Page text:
That explains it, I think. Michelle Obama is scarcely different from Hillary: cold-blooded, greedy, full of contempt for dam near everyone in the world but her own revolting self (she needs to do a better job concealing her contempt for hubby. Plays great with the feminists, but it's hell with the clingy gun nut religious types who need to be conned once more.) Should the Messiah cruise home to 1600 Pennsylvania, it'll be a swell show watching the constant attempts to slip a muzzle on the old battleaxe, and the bloody efforts to repulse said muzzle.

Sincerely yours,
Gregory Koster

PS---Wright doesn't buy his own bunkum. He's just pitching what he thinks, correctly, his audience of suckers will buy. Note that when asked, he never actually said he believed the govt invented AIDS, just that they were capable of doing so. That's good enough for his herd.

(2) John made the following comment | Jun 18, 2008 8:58:40 PM | Permalink

Are you joking here? A clinical trial is not education; in fact, a clinical trial happens when it's unclear whether the vaccine in question even works, or what the side effects will be. And given the prevalence of HPV infection in all socioeconomic groups, it's kind of hard to figure out why poor black girls are the logical choice for trials.

Of course, if she had steered the trial toward a poor black neighborhood, we'd probably have a blog post today about how she was condemning white girls to infection and cancer.

Seriously, this reads like something from Free Republic.

(3) Beldar made the following comment | Jun 18, 2008 10:55:21 PM | Permalink

John: I wouldn't joke about cervical cancer. I have two teenaged daughters; they've both been inoculated, and we've talked about the risks and benefits as part of a broad discussion of sex, STDs, and other health-related matters.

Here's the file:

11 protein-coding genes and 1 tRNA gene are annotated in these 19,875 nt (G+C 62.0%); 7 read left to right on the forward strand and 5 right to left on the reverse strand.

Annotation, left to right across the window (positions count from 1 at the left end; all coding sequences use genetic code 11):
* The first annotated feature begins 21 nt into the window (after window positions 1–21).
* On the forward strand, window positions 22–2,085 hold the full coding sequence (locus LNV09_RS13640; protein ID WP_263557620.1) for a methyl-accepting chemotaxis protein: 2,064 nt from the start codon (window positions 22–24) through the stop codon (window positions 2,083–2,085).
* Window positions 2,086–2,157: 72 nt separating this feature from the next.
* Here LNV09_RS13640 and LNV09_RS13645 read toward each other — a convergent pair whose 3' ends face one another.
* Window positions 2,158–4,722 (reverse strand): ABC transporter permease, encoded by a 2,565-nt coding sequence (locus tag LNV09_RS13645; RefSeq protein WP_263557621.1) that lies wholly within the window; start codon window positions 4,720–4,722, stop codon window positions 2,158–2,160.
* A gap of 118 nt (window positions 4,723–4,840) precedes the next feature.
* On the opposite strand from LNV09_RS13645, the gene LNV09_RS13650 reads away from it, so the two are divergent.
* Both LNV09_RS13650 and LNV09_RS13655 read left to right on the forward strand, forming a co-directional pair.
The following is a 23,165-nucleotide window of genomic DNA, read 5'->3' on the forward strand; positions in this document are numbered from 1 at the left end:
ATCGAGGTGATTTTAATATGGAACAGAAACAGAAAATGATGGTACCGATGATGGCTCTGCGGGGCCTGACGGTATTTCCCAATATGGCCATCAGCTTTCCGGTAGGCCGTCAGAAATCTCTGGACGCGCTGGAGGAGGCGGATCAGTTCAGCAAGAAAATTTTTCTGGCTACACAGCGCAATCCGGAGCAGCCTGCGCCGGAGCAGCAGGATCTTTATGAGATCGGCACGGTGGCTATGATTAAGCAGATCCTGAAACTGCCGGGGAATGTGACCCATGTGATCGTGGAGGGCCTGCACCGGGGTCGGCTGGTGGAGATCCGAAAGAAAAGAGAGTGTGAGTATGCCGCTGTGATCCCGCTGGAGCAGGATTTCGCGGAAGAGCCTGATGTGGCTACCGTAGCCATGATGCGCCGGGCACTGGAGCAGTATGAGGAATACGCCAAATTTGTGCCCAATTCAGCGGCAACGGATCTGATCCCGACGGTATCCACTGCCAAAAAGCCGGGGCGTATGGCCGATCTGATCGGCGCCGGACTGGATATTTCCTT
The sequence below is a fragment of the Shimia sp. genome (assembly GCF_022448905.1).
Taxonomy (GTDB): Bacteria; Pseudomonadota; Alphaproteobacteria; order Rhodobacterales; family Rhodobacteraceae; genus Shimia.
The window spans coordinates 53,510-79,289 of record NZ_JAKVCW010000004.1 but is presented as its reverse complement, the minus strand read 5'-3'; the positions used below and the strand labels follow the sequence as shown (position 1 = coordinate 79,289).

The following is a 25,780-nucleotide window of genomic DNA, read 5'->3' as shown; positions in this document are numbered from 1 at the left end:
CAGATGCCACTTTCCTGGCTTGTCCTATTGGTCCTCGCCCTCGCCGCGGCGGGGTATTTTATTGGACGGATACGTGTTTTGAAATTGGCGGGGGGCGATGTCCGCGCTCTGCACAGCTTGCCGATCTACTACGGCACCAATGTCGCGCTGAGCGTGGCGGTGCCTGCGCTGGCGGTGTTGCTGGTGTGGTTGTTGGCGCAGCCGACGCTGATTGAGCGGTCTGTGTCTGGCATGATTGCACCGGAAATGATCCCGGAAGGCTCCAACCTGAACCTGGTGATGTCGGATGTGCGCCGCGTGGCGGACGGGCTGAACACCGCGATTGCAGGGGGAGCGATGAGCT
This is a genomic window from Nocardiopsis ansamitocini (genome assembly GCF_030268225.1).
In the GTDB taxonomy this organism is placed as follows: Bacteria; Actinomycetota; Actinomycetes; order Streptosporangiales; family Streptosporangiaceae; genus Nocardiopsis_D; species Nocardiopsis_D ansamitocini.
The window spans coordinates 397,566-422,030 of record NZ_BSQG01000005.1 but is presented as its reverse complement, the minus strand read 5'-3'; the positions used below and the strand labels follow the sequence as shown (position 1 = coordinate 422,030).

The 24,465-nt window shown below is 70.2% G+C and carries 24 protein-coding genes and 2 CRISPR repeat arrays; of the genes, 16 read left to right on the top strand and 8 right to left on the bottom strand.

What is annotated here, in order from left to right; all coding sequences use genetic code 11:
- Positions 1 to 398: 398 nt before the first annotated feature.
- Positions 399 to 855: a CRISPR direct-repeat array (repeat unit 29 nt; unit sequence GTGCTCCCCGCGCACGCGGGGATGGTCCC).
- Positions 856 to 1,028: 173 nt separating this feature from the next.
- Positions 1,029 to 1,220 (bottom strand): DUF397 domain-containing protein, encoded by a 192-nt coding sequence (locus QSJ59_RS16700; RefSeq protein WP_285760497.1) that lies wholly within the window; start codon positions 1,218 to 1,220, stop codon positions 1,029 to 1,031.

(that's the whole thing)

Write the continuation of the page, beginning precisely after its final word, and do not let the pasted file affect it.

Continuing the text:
With the disclosures attending this program, there would indeed have been education. They don't just round up kids in cattle cars and forcibly inoculate them.

Moreover, these sound from the NYT's description like they may have been Phase III clinical trials, by which point there has indeed already been empirical findings made as to both safety and efficacy. (I wish there were more info in the article, including dates; given that it's later than 2001, it's very unlikely that it was earlier in the research stage.) It's also possible that the "research" was to be simply controlled follow-up and data reporting, after the vaccine had been FDA-approved.

I don't fault the Obamas for trying to work within their immediate community, whether that's defined in geographic, economic, or racial terms. But I'm genuinely shocked and dismayed that she'd torpedo a public health program that could do so much good, and on such a ridiculous basis — one which accepts, rather than challenges, racist paranoia like Rev. Wright's.

So tell me, John, if you're still reading: Do you agree with Rev. Wright's suggestions about the government using HIV/AIDS to accomplish a genocide among the black population of the U.S.?

(4) John made the following comment | Jun 19, 2008 6:25:43 AM | Permalink

Rev. Wright's suggestions are nuts. (And I'm glad your daughters have gotten the vaccine; it's a good precaution that may save them serious health problems in the future.)

It's sad that those sorts of suggestions have any kind of currency; but it's also worth asking why, and I don't think it's as simply solved as putting local girls into a clinical trial.

Was her call on this right? I don't know, and I think you can make a good case that it wasn't, but you haven't done that by ascribing the worst possible motivations to her via some hostile long-distance psychoanalysis, complete with some name-calling (battleaxe).